The employee training experience is increasingly a digital-based one. While instructor-led courses aren’t entirely a thing of the past, eLearning is more often considered the standard approach.
But creating effective eLearning modules can be tricky. There isn’t an instructor present to monitor or enhance engagement; the course itself has to do that on its own. This makes instructional design increasingly important, ensuring you can tap into an employee’s learning drive, deliver quality information in a meaningful way, and promote knowledge retention.
Here’s a look at the instructional design foundations.
The Five Elements of Learning
The learning process used in instructional design can be broken down into five parts. First, there’s drive, the learner’s desire to find out something new. Second, there’s stimuli, the presence of engaging content that keeps the employee’s attention.
Third, you have response, or how a learner responds to any particular stimuli. Fourth, you have reinforcement, which is typically an action the learner needs to complete based on the stimulus present.
Fifth, you have rewards. Learners need to feel like they are getting something back for their effort beyond new knowledge. That way, they stay motivated and engaged.
The elements above represent the learning formula. As long as each is present, your training is potentially effective.
Learning Principles in Instructional Design
Along with using the right elements, you also have to keep adult learning principles in mind. That way, you can address core drivers, increasing the effectiveness of the training.
For example, adults need to understand why they need to learn what’s presented in the module. The benefits they receive must be clear and highly applicable to keep them engaged. Consider how a course could act as a solution to a problem and make that perspective clear to the learner. Additionally, create opportunities for the immediate use of the new knowledge, increasing its relevance.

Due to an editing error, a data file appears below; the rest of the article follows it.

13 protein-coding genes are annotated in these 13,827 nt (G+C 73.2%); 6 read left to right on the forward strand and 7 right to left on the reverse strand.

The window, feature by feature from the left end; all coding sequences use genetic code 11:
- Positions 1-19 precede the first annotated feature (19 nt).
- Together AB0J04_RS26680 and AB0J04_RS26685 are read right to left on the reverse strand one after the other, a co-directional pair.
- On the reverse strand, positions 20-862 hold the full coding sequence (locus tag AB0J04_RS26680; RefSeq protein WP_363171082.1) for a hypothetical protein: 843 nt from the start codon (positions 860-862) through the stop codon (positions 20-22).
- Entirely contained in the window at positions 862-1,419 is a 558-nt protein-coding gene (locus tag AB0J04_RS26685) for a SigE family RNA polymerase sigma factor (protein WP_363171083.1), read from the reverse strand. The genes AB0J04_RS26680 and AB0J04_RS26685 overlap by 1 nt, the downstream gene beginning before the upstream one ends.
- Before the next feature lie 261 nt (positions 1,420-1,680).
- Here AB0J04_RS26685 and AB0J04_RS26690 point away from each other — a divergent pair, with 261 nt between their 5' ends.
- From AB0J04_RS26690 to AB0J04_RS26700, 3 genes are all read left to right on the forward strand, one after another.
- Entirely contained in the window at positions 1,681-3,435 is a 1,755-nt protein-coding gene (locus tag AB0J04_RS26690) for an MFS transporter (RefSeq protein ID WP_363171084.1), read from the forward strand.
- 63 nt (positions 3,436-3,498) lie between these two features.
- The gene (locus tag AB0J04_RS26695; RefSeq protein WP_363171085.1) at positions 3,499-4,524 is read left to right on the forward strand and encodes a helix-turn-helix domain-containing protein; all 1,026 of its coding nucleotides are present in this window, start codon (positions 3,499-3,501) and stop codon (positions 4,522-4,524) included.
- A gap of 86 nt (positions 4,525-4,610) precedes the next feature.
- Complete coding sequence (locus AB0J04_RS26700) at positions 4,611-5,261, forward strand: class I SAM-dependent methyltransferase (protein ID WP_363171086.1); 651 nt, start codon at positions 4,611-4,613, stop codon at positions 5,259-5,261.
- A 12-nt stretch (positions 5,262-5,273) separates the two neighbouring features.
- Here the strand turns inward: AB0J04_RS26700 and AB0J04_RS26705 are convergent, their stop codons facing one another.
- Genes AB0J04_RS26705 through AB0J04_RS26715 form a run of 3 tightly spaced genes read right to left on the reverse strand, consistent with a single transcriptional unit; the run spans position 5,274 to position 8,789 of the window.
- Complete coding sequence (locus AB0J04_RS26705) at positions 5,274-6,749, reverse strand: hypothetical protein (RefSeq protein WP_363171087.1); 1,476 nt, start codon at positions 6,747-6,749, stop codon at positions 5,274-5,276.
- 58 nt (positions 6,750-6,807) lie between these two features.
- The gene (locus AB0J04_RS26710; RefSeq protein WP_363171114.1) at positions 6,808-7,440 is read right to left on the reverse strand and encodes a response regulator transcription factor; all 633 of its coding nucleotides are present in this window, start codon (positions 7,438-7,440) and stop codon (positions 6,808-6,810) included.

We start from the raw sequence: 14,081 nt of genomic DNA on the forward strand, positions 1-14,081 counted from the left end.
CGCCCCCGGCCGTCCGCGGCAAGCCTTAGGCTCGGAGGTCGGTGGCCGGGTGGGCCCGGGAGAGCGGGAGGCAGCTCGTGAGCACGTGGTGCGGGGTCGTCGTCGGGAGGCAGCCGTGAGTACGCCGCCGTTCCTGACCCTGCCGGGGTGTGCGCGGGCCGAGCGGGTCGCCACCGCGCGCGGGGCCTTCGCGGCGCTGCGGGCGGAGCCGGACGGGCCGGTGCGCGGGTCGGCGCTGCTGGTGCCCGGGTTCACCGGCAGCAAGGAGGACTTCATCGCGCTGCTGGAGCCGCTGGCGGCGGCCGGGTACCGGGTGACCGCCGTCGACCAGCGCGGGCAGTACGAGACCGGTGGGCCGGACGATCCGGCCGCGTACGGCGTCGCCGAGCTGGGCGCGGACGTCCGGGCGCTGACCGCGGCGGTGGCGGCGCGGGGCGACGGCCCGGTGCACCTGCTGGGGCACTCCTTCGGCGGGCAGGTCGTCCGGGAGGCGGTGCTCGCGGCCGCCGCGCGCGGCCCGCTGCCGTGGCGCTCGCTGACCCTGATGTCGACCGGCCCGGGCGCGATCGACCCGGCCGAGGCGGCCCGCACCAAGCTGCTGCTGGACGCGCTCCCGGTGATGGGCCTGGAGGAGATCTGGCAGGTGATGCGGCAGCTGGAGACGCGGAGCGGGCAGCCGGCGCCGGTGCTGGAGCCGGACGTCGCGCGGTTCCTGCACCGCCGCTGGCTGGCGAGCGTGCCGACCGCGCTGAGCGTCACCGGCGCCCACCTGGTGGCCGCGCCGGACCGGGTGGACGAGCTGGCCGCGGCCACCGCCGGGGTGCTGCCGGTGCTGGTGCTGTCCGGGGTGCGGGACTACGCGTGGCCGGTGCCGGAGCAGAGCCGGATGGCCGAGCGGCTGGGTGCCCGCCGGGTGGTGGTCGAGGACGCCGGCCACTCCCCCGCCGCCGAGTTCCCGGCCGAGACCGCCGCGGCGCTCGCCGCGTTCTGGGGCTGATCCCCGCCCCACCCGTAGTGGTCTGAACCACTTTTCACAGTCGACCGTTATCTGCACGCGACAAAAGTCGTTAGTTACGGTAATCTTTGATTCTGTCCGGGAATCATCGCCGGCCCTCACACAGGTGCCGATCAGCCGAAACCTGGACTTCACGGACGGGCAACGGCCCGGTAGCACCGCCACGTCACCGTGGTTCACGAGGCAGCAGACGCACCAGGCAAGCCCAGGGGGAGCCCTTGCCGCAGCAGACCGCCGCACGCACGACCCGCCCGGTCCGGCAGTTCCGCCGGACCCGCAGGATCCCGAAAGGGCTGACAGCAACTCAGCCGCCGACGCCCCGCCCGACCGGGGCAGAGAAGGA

Similarly, providing a degree of autonomy is practically a must. Adults prefer to be self-directed, so giving them a level of freedom is best. You also need to provide various rewards, including options that tap on intrinsic and extrinsic motivators, to keep engagement high.
Accommodate Different Learning Styles
Not all employees prefer the same learning styles. Some learners will be highly auditory, while others will be visual or kinesthetic. As you design your training, try to provide options for as many different styles as possible. That way, learners can choose options that best align with their preferences, increasing knowledge retention and training effectiveness.
Are You Looking for L&D Pros Who Can Help You Apply Effective Instructional Design Principles?
At Clarity Consultants, we have more than a quarter-century of experience in the world of L&D. By partnering with Clarity, you have access to talent-seeking allies who can streamline your L&D candidate search. If you need to find L&D pros who can apply practical instructional design principles, the team at Clarity Consultants can help. Contact us to find out more about our various services and see how our L&D expertise can benefit you.